Following legal pressure from environmental groups, the US Fish and Wildlife Service (FWS) has agreed to update important habitat safeguards for manatees, as the animals continue to die in record numbers.
Last year, more than 1,000 manatees perished in Florida, accounting for more than 10% of the state’s population and making it the bloodiest year on record. The imperiled mammals’ exceptionally high mortality rate has continued into 2022, with 562 deaths in the first five months.
The Indian River Lagoon on Florida’s east coast has seen an unusually high number of deaths. It supports nearly a third of all US manatees and is one of North America’s most biologically varied estuaries. Last year, more than 30% of manatee deaths happened here, with many of them due to malnutrition as a result of high levels of water pollution killing off the seagrass on which the creatures rely.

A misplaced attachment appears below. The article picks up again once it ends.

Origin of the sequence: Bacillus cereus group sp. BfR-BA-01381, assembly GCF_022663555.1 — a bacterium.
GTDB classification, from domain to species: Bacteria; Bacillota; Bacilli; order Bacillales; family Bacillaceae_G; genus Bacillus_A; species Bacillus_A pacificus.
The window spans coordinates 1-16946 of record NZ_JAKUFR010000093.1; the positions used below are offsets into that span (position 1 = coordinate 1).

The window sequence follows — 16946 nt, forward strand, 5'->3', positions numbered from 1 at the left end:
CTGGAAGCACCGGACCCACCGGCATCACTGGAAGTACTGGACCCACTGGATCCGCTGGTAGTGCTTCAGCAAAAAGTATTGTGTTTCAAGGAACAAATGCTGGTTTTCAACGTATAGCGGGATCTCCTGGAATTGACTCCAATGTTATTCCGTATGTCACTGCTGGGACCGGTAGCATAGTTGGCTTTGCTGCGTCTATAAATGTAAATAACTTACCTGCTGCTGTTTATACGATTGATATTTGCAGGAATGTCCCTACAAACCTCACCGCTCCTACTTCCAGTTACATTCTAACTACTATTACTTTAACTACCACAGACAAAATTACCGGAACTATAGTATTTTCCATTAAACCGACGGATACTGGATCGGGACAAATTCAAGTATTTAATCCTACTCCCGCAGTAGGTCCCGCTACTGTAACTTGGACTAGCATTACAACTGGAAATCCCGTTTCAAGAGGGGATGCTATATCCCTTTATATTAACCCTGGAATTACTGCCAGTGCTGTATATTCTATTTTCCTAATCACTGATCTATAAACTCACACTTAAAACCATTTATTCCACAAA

Pollution from leaking septic systems, fertilizer runoff, and wastewater treatment seeps into the lagoon, fueling algal blooms that suffocate seagrass growth.
“We’ve lost hundreds and hundreds of manatees due to malnutrition for the past two years,” said Patrick Rose, an aquatic biologist and executive director of Save the Manatee Club.
Lead Image: More than 1,000 manatees died in Florida last year, wiping out a tenth of the population in the state. Many of them starved after pollution killed off seagrass. Photograph: Keith Ramos/USFWS.
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